I have always been curious about the things behind the things, the craft, the process … I used to have a radio show called Life With Kojo Baffoe where I chatted to a cross-section of people about a cross-section of things, a bit like this newsletter but not as one-sided… one day, my producer pointed out that my most asked questions used started with “how do you…..?”. Often, I want to know the steps that are followed. First you pick up the pen, and then you open the book … so on and so on. I once intently watched a master cooper at a whisky distillery take apart and put together a barrel several times. I found it absolutely fascinating. I think there is a message in there somewhere.
The Design Indaba Festival has brought together a wide-ranging and eclectic mix of people from across the creative world, globally, for over twenty years, at least until COVID19 hit. I was fortunate enough to co-host for three years and even more fortunate to experience Robin Rhode first hand.
The African Writers Series was a mainstay on my father’s bookshelf and introduced me to various African Writer Series. I never knew Chinua Achebe served as an editor.
The world isn’t black and white. It isn’t either / or. This can make life complicated. The Extraordinary Trial of the Child Soldier Who Became a Brutal Rebel Commander - “Kidnapped at 9 by Joseph Kony’s notorious guerilla army, Dominic Ongwen was groomed to kill. Is he a lost soul deserving of mercy, or a cold-blooded war criminal who must face justice?”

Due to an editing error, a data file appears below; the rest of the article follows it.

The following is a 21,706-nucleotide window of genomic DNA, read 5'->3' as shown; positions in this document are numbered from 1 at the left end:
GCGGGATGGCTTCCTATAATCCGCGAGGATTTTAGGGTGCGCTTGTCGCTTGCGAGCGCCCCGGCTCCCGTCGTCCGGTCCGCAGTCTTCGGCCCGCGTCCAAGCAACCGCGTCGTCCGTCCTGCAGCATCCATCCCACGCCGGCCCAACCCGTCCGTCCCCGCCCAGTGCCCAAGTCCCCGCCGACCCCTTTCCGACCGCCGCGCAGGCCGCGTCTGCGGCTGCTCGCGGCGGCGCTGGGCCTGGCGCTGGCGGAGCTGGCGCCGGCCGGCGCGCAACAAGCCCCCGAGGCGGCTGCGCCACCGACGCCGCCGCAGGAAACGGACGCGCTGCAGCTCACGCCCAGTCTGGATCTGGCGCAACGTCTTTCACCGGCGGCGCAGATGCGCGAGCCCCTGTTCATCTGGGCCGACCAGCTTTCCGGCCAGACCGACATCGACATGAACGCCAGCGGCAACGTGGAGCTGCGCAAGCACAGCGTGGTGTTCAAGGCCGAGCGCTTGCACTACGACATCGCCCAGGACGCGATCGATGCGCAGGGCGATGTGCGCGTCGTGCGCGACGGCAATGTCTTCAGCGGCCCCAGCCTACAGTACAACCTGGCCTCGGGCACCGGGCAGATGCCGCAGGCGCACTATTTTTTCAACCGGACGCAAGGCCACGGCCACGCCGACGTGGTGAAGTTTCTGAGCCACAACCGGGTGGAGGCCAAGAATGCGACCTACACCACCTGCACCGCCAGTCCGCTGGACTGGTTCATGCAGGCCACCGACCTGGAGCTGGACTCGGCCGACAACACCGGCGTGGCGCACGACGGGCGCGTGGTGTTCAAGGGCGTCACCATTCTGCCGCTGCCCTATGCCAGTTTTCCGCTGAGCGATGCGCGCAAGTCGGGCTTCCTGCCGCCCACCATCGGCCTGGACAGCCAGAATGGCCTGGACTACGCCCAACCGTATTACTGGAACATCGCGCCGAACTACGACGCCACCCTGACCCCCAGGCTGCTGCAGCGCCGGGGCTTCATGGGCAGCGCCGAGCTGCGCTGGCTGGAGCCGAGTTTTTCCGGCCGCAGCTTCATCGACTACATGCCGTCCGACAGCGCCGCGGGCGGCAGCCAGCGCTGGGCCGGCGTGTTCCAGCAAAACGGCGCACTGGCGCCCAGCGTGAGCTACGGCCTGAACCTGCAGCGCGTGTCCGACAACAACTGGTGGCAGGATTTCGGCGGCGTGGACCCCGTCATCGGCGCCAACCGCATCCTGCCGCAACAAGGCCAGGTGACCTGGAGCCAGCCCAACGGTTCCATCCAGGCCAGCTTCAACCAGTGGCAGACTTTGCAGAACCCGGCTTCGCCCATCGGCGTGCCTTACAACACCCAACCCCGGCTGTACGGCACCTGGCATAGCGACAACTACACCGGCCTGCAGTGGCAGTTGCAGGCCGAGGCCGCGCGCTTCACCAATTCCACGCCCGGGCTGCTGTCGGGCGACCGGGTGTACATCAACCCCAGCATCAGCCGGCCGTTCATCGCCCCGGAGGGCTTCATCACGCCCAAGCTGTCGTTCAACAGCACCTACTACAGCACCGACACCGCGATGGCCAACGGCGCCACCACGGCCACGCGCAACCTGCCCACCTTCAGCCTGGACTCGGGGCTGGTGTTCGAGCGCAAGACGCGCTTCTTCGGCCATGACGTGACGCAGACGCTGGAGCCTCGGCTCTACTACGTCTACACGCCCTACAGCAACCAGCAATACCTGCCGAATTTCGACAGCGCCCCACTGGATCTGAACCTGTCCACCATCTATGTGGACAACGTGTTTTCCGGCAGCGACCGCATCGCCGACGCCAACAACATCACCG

Nat King Cole will always remind me of my father. The 2014 documentary Afraid Of The Dark gives you great insights into this amazing musician and man. Afraid of the Dark: The Forgotten Legacy of Nat King Cole by the incomparable Mark Anthony Neal, though short, is also dope.
My wishlist of documentaries to watch is constantly increasing. This is not helped by the site Top Documentary Films which has over 3,000 documentaries from across a range of categories.
There is, finally, a new season of Tim Harford’s podcast Cautionary Tales. I am trying to savour it but will probably finish it as soon as all episodes are available. His book The Undercover Economist introduced me to his way of thinking and I love the way stories are crafted in the podcast.
I am currently reading Wole Soyinka’s memoirs, You Must Set Forth At Dawn.
It is more than memoirs but also an in-depth look into the history of Nigeria, and by extension, Africa, pre- and post-independence.
Have yourself a great week ahead. You know the deal. Please do share or subscribe and comment. Let me know what you think, what’s on your mind, etc.